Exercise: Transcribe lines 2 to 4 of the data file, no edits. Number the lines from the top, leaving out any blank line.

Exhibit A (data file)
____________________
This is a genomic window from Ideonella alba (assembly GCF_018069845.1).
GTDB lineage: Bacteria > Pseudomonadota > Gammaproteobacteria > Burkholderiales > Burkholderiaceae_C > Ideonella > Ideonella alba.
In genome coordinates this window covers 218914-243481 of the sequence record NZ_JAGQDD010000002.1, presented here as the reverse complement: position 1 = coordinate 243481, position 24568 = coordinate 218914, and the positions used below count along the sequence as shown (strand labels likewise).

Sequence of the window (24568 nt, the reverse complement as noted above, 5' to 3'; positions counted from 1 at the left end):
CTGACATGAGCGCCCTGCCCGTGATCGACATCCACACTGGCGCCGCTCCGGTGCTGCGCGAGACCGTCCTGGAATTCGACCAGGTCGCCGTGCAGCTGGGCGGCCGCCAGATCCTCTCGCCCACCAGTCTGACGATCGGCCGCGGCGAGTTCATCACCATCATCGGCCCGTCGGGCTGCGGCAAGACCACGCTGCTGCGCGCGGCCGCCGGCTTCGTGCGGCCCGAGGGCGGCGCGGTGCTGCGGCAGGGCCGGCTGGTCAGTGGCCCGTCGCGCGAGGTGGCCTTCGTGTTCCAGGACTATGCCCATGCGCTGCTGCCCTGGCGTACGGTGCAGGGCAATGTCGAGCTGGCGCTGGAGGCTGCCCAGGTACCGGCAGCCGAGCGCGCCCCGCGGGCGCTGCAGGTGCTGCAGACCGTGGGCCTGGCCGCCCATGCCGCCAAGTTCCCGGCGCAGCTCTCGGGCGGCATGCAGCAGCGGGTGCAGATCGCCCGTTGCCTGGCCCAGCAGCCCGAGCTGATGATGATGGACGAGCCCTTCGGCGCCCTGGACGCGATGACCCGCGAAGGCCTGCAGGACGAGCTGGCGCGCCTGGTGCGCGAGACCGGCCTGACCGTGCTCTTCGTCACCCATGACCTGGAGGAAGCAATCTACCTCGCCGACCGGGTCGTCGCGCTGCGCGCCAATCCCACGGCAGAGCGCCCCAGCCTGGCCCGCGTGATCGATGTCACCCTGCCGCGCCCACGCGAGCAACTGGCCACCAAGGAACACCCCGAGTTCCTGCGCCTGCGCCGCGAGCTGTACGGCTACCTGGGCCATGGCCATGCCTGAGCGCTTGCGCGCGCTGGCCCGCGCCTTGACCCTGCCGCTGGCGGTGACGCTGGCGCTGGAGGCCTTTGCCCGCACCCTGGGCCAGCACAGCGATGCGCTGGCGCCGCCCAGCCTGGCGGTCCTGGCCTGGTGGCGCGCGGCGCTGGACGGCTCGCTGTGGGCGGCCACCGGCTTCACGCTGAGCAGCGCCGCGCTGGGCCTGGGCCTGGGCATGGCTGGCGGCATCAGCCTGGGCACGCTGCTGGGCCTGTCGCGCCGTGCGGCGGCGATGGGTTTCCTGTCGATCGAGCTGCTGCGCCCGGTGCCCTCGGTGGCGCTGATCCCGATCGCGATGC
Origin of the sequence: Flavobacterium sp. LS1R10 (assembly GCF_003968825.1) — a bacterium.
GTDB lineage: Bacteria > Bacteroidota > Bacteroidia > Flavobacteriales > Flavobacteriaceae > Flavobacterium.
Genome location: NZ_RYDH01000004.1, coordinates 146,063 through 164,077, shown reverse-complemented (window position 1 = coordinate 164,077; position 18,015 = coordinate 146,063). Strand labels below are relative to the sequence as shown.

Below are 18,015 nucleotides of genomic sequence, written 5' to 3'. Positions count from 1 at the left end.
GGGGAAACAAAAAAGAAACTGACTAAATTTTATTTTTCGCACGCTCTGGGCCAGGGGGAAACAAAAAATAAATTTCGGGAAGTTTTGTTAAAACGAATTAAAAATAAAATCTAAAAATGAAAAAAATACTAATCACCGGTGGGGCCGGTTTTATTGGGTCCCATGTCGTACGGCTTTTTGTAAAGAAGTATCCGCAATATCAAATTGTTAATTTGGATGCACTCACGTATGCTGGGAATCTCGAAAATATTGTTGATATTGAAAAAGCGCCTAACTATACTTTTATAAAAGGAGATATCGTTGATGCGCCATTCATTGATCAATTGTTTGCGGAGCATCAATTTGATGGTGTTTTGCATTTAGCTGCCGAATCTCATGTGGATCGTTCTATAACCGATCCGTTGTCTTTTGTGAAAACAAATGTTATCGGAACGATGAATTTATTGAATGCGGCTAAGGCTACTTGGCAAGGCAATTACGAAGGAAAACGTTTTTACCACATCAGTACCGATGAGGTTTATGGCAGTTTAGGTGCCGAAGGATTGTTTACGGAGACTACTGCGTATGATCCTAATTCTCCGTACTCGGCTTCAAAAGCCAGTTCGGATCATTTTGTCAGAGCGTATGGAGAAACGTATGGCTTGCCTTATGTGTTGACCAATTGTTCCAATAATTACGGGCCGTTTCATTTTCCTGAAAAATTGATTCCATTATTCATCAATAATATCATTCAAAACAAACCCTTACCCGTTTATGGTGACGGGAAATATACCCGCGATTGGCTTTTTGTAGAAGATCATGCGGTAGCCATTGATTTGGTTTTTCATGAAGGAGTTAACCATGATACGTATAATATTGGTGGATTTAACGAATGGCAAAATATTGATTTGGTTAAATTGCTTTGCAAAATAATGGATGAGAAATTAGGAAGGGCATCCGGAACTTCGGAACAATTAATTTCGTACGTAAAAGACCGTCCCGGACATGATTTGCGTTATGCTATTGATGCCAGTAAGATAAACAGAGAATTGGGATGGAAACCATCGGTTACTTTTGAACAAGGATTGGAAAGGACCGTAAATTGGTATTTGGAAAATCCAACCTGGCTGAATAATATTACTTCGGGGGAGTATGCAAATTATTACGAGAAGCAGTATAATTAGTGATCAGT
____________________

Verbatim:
GTDB lineage: Bacteria > Pseudomonadota > Gammaproteobacteria > Burkholderiales > Burkholderiaceae_C > Ideonella > Ideonella alba.
In genome coordinates this window covers 218914-243481 of the sequence record NZ_JAGQDD010000002.1, presented here as the reverse complement: position 1 = coordinate 243481, position 24568 = coordinate 218914, and the positions used below count along the sequence as shown (strand labels likewise).

Sequence of the window (24568 nt, the reverse complement as noted above, 5' to 3'; positions counted from 1 at the left end):